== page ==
• William Glasser – His choice theory which gives children a sense of power and his five basic needs that he says all children must have met (adapted from Maslow): survival, love/belonging/connection, power/significance/competence, freedom/autonomy, and fun/learning.
  • Love and Logic – The focus here is about being calm and in control, allowing children to make their own choices, and implementing logical consequences in order to guide and teach them.
  • Positive Parenting – We just listened to this amazing webinar and loved Amy McCready’s explanation of how kids need attention and power, how punishment (anything that makes kids feel blame, shame, or pain) leads to lying and revenge, how to implement consequences that are respectful, related, reasonable, revealed in advance, and repeated back, and how not to piggyback on a consequence by blathering on and on about how they made a poor choice.

Our Parenting Philosophy

My husband and I love our children so much, and we simply want what’s best for them both now and in the future. We want them to feel loved and cherished and know that they are the light of our lives, but we don’t want them to walk all over us. We want them to be respectful to us, to themselves, and to others. We want them to be ready to enter the world without us beside them, and to be as amazing to the world as they are to us.

We also believe that children are inherently good, and that the mistakes they make are opportunities for guidance rather than malicious attacks on us personally that we must make them pay for with punishments. This mindset is not always achieved in perfect balance as we are humans who make mistakes, but it is what we strive for.

How to Guide Children Towards Positive Behaviors

The following ten steps are what has worked for our family using the above mentioned resources as a guide with continuous reflection and adaption. I don’t think that there’s one cookie cutter approach to positive parenting. Whatever approach you take has to work with the dynamics within your household. The important thing is to have a plan in place. If you’re always winging it, it forces you to be reactive rather than proactive which can make for a very chaotic household. I highly recommend using this list as a springboard of discussion to then make your own list based on what works for you.

1. Basic Needs Must Be Met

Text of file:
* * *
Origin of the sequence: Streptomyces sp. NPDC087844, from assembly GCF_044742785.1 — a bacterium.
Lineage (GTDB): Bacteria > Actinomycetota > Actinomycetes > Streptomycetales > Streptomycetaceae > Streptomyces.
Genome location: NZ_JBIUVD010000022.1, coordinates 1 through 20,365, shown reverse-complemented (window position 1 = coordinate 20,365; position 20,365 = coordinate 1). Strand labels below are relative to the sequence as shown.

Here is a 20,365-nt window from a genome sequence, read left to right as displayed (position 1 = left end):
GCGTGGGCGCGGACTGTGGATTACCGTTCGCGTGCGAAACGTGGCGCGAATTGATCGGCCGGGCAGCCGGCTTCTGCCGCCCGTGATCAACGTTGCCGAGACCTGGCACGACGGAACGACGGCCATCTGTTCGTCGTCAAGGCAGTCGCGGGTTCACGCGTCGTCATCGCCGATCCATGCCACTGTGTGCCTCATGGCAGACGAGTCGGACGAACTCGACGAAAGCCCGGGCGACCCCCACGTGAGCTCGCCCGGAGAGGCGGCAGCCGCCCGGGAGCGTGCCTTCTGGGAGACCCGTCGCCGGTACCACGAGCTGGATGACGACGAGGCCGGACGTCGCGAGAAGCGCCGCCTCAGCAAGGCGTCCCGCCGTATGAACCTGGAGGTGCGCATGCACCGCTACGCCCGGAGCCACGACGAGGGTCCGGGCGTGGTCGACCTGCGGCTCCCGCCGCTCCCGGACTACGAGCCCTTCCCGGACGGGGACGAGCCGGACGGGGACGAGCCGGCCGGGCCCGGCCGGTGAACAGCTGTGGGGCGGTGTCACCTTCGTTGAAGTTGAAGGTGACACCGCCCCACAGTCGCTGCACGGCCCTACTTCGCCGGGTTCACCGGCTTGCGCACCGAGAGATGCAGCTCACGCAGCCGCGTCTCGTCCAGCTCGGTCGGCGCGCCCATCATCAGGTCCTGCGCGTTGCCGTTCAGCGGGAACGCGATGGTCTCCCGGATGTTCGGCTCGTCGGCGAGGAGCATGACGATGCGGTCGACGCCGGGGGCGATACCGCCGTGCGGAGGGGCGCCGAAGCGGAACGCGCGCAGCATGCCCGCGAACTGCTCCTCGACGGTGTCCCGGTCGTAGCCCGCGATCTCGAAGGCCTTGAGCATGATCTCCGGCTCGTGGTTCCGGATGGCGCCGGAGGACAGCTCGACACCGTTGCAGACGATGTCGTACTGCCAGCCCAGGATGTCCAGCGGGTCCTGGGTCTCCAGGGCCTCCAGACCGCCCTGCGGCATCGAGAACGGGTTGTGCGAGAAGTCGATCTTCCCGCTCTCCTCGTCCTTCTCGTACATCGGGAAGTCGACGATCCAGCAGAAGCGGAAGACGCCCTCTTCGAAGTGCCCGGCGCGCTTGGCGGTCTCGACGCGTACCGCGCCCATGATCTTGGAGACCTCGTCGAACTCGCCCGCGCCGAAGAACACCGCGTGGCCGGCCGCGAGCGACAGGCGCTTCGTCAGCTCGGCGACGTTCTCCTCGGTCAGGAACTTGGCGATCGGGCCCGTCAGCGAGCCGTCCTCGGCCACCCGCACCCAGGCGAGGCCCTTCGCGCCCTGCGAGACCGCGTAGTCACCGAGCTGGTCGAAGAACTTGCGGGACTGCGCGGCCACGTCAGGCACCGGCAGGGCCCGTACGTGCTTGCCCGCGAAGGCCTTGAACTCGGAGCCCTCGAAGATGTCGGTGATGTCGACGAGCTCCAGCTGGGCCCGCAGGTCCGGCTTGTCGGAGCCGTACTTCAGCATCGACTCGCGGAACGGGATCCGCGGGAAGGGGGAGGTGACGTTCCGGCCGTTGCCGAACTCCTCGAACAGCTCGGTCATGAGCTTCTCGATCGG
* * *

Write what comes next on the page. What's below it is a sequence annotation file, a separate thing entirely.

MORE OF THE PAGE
Children (and adults for that matter) first and foremost need to have their basic needs met. Just making sure that this happens will minimize behavior disruptions right off the bat. If our children are exhibiting negative behaviors, the first thing we do is check to see if one of these needs haven’t been met. At the same time, if we find ourselves quick to anger and working with a short fuse, we check to make sure OUR basic needs are being met too.

  1. Survival (Food, water, sleep, comfort, health, stress, etc.)
  2. Love (Lots of cuddles and attention, not being super busy trying to do a thousand things all the time)
  3. Power (Giving them choices and making them feel like they have some control over their lives)
  4. Freedom (Allowing them the autonomy to exert their free will when it’s appropriate)
  5. Play (Making sure that they have plenty of time for imaginative play)
  6. Learning (Providing them with challenging activities and stimulating experiences)

2. Choice Theory Gives Children Power

It can be a little tricky trying to meet a child’s need for power without feeling like your power is being compromised. That’s why we love using choice theory with the little things so that they fill their “power buckets” so to speak. By letting them choose what to wear, where to sit, what game to play, and so on, it makes them feel like their opinions matter and they have a say in what happens. Then, when we need to make choices that aren’t negotiable, like “Time for bed!” it doesn’t feel like we’re the only ones with the power.

When using choice theory, you’re not asking open ended questions like, “What would you like to eat for breakfast today?” You’re picking two options that both work for you like, “Would like waffles or pancakes for breakfast?” In doing so, you’re not compromising what works for you in order to meet their needs. Truth be told, you’re not really giving them as much power as it feels like they’re getting, but that’s the beauty of choice theory!

Choice theory can work really well as a way to get things moving along within the structures of a routine too. Just make sure you always provide two choices that you can live with. If you want your child to put their pajamas on for example, ask them, “Would you like to wear the snowman pajamas or the owl pajamas?” That way, when they choose to wear the snowman pajamas, they are buying into the next step of the bedtime routine in a way that gives them power and choice. We like to use this strategy a lot as a way to distract them from emotional meltdowns as well.